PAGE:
Revving up for October

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The Sale of Goods Act 1979 will no longer be relevant to sales made after October 2015.

Author: Nona Bowkis
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This article is 6 years old.

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October 2015 brings the implementation of the Consumer Rights Act 2015 which will become the main piece of legislation on which consumers will be relying when buying a car.

Most of the Sale of Goods Act 1979 will no longer be relevant to sales made after October 2015.

The idea of course is that the new Consumer Rights Act 2015 will clarify and consolidate existing consumer law which is currently covered in more than 10 different Acts. However, to keeps things complicated, and so keep us lawyers in business, those 10 different Acts will not disappear completely and so the law in this area will still be pretty complex.

The two main Acts that are relevant to our dealers on a day to day basis are The Sale of Goods Act 1979 and The Supply of Goods (Implied Terms) Act 1973.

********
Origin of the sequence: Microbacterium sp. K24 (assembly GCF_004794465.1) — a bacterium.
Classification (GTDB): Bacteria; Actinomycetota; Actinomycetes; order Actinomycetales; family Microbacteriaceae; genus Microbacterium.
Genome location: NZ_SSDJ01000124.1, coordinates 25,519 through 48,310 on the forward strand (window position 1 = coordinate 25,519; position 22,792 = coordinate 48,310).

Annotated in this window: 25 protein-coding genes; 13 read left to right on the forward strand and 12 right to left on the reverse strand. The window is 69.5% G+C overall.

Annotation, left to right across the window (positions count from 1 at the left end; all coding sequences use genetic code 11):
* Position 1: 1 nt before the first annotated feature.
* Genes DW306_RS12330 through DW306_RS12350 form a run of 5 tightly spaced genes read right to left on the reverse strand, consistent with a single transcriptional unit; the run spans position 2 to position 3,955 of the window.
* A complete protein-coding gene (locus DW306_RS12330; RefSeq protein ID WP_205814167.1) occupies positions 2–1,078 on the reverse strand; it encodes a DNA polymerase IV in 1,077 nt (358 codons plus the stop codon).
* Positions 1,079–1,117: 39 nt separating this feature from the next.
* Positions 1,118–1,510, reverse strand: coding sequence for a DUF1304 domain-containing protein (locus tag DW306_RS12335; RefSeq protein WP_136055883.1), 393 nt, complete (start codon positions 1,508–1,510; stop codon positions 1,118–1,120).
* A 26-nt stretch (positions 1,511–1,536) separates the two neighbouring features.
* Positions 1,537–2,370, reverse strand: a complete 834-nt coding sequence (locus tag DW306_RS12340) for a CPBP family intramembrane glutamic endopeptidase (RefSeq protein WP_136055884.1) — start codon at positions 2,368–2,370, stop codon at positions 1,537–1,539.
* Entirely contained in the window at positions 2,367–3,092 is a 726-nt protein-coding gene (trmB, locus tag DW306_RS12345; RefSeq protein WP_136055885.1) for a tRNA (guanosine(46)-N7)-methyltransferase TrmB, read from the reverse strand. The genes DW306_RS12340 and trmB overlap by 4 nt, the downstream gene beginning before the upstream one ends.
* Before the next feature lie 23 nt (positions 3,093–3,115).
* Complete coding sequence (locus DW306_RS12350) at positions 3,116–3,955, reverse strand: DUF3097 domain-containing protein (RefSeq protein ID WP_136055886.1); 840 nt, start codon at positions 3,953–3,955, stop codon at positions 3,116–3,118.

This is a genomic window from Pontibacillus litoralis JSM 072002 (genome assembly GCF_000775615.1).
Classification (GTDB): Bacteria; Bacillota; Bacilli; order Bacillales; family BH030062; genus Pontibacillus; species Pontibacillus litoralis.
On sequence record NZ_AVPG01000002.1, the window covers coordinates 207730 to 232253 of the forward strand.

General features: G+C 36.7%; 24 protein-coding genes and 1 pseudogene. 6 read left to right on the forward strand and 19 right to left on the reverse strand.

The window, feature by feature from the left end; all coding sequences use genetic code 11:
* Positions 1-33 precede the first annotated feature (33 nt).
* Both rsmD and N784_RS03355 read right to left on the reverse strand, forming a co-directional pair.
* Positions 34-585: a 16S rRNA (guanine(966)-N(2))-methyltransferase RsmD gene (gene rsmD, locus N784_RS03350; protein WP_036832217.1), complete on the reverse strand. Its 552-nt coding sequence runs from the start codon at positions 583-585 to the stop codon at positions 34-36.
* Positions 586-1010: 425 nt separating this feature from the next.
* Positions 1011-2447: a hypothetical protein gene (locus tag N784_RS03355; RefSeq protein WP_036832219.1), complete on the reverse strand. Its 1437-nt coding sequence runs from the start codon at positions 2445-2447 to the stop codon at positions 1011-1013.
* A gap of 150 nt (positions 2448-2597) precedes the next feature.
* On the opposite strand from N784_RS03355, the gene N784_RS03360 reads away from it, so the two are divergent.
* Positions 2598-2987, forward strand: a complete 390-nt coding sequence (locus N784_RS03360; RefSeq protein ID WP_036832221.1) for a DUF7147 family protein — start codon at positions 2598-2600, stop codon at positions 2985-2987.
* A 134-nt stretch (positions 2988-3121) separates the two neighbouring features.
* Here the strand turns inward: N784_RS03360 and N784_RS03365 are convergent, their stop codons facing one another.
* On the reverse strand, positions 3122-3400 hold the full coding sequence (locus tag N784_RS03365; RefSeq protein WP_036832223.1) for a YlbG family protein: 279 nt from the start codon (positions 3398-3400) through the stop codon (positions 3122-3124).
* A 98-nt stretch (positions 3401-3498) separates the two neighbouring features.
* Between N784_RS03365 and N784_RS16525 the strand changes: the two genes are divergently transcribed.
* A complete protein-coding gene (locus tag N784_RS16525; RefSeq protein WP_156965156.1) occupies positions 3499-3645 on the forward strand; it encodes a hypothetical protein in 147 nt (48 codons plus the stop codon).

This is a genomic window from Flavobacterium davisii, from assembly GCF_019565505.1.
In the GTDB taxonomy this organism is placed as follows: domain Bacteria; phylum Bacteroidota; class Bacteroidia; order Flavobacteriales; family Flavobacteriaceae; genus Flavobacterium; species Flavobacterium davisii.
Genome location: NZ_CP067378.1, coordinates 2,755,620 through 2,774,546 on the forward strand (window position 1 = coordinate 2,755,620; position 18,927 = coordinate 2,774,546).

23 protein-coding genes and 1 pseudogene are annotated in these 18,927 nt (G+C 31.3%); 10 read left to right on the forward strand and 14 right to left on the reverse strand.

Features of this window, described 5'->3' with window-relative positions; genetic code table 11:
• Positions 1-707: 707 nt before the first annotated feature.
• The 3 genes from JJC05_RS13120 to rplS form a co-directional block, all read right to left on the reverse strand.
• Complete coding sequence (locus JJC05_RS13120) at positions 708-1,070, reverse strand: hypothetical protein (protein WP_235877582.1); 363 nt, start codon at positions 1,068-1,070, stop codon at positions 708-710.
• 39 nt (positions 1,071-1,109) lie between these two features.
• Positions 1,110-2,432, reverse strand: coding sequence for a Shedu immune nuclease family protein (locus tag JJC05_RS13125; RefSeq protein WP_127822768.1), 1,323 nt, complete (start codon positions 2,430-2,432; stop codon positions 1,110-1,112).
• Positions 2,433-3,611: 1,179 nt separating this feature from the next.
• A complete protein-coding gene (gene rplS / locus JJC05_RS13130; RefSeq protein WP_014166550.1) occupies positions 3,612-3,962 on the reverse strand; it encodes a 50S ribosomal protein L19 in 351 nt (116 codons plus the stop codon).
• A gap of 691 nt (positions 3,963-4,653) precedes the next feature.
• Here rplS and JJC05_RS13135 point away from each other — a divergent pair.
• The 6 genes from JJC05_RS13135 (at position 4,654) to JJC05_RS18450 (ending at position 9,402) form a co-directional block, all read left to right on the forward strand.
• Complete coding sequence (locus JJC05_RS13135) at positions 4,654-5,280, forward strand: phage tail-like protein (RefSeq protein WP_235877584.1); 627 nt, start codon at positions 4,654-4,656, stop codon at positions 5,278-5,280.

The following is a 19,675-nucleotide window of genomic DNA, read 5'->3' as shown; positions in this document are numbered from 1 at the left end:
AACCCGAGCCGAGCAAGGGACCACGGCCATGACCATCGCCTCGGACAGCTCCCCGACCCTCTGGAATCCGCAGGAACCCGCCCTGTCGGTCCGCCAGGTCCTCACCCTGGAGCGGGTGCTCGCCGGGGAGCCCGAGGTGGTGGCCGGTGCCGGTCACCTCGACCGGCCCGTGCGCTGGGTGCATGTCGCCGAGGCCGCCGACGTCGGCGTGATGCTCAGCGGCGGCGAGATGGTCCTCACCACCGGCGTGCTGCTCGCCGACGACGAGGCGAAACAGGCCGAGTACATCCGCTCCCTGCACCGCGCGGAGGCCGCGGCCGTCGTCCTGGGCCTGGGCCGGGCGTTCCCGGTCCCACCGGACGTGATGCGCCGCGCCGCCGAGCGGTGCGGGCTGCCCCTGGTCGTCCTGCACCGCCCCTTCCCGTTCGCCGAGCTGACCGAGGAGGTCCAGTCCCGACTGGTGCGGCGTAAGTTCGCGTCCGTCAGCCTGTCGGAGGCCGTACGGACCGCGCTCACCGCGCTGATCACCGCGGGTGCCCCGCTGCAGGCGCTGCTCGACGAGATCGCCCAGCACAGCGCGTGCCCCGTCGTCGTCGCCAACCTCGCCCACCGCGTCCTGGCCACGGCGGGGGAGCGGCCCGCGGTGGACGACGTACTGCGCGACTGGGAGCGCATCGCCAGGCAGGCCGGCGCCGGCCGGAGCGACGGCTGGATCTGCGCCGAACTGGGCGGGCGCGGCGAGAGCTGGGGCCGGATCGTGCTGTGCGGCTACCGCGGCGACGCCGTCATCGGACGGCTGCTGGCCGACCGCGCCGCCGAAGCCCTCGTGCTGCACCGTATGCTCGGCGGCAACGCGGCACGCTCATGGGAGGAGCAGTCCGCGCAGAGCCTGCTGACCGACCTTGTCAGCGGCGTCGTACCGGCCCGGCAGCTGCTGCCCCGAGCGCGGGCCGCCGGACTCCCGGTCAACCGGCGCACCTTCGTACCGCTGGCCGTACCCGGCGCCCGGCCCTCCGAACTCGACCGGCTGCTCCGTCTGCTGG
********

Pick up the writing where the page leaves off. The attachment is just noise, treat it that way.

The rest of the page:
The Sale of Goods Act 1979 covers sales when the customer has paid the dealer for their car. The Supply of Goods (Implied Terms) Act 1973 covers sales when the customer has, what is commonly known as, bought the car on HP. In an HP sale, it is the finance company and not the dealer who have the legal liability to resolve the matter with the customer if anything goes wrong.

Both of those Acts will be chopped about come October. The Sale of Goods Act 1979 will continue to relate to business to business contracts and issues such as the passing of title in goods but, the main ‘business to consumer’ provisions will now be found in the new Consumer Rights Act 2015.

Similarly,  ‘business to consumer’ issues from the Supply of Goods (Implied Terms) Act 1973 will also now be incorporated into the new Consumer Rights Act 2015 as will the ‘business to consumer’ issues from the Unfair Contract Terms Act 1977.

As we can see, much change is due upon us come October so do keep with us so we can keep you informed of what is without doubt, a major restructuring of consumer law.

Lawgistics members can get advice on the new Consumer Rights Act from the legal team.

Nona Bowkis

Legal Advisor

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